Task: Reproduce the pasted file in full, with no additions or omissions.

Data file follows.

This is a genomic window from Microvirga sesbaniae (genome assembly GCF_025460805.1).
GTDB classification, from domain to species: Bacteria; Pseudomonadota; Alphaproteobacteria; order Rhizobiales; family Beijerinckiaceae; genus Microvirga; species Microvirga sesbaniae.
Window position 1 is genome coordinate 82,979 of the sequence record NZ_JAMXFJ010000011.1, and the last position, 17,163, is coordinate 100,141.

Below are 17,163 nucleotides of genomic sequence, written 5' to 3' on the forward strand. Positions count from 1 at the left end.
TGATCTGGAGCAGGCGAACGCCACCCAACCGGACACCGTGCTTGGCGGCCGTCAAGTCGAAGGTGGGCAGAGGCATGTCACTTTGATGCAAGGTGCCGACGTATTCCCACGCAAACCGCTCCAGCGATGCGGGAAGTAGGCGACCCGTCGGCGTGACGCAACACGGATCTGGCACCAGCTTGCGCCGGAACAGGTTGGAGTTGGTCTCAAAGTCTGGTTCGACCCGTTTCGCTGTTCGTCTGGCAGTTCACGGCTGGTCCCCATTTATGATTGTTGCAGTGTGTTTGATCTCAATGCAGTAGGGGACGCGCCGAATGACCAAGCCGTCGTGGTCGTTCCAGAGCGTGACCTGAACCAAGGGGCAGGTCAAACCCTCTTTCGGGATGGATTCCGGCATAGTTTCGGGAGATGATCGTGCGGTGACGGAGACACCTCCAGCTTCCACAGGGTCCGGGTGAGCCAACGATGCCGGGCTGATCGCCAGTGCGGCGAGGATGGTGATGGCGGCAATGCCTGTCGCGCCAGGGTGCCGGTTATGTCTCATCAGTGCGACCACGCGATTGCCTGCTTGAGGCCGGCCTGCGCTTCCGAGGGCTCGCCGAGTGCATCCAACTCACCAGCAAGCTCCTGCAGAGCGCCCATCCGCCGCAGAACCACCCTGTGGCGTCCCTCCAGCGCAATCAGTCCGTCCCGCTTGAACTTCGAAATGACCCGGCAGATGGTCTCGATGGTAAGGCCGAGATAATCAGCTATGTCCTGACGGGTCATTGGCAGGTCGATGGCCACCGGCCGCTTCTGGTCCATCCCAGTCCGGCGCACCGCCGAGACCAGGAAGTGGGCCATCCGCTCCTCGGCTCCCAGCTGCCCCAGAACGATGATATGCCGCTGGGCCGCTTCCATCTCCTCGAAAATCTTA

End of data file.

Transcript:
This is a genomic window from Microvirga sesbaniae (genome assembly GCF_025460805.1).
GTDB classification, from domain to species: Bacteria; Pseudomonadota; Alphaproteobacteria; order Rhizobiales; family Beijerinckiaceae; genus Microvirga; species Microvirga sesbaniae.
Window position 1 is genome coordinate 82,979 of the sequence record NZ_JAMXFJ010000011.1, and the last position, 17,163, is coordinate 100,141.

Below are 17,163 nucleotides of genomic sequence, written 5' to 3' on the forward strand. Positions count from 1 at the left end.
TGATCTGGAGCAGGCGAACGCCACCCAACCGGACACCGTGCTTGGCGGCCGTCAAGTCGAAGGTGGGCAGAGGCATGTCACTTTGATGCAAGGTGCCGACGTATTCCCACGCAAACCGCTCCAGCGATGCGGGAAGTAGGCGACCCGTCGGCGTGACGCAACACGGATCTGGCACCAGCTTGCGCCGGAACAGGTTGGAGTTGGTCTCAAAGTCTGGTTCGACCCGTTTCGCTGTTCGTCTGGCAGTTCACGGCTGGTCCCCATTTATGATTGTTGCAGTGTGTTTGATCTCAATGCAGTAGGGGACGCGCCGAATGACCAAGCCGTCGTGGTCGTTCCAGAGCGTGACCTGAACCAAGGGGCAGGTCAAACCCTCTTTCGGGATGGATTCCGGCATAGTTTCGGGAGATGATCGTGCGGTGACGGAGACACCTCCAGCTTCCACAGGGTCCGGGTGAGCCAACGATGCCGGGCTGATCGCCAGTGCGGCGAGGATGGTGATGGCGGCAATGCCTGTCGCGCCAGGGTGCCGGTTATGTCTCATCAGTGCGACCACGCGATTGCCTGCTTGAGGCCGGCCTGCGCTTCCGAGGGCTCGCCGAGTGCATCCAACTCACCAGCAAGCTCCTGCAGAGCGCCCATCCGCCGCAGAACCACCCTGTGGCGTCCCTCCAGCGCAATCAGTCCGTCCCGCTTGAACTTCGAAATGACCCGGCAGATGGTCTCGATGGTAAGGCCGAGATAATCAGCTATGTCCTGACGGGTCATTGGCAGGTCGATGGCCACCGGCCGCTTCTGGTCCATCCCAGTCCGGCGCACCGCCGAGACCAGGAAGTGGGCCATCCGCTCCTCGGCTCCCAGCTGCCCCAGAACGATGATATGCCGCTGGGCCGCTTCCATCTCCTCGAAAATCTTA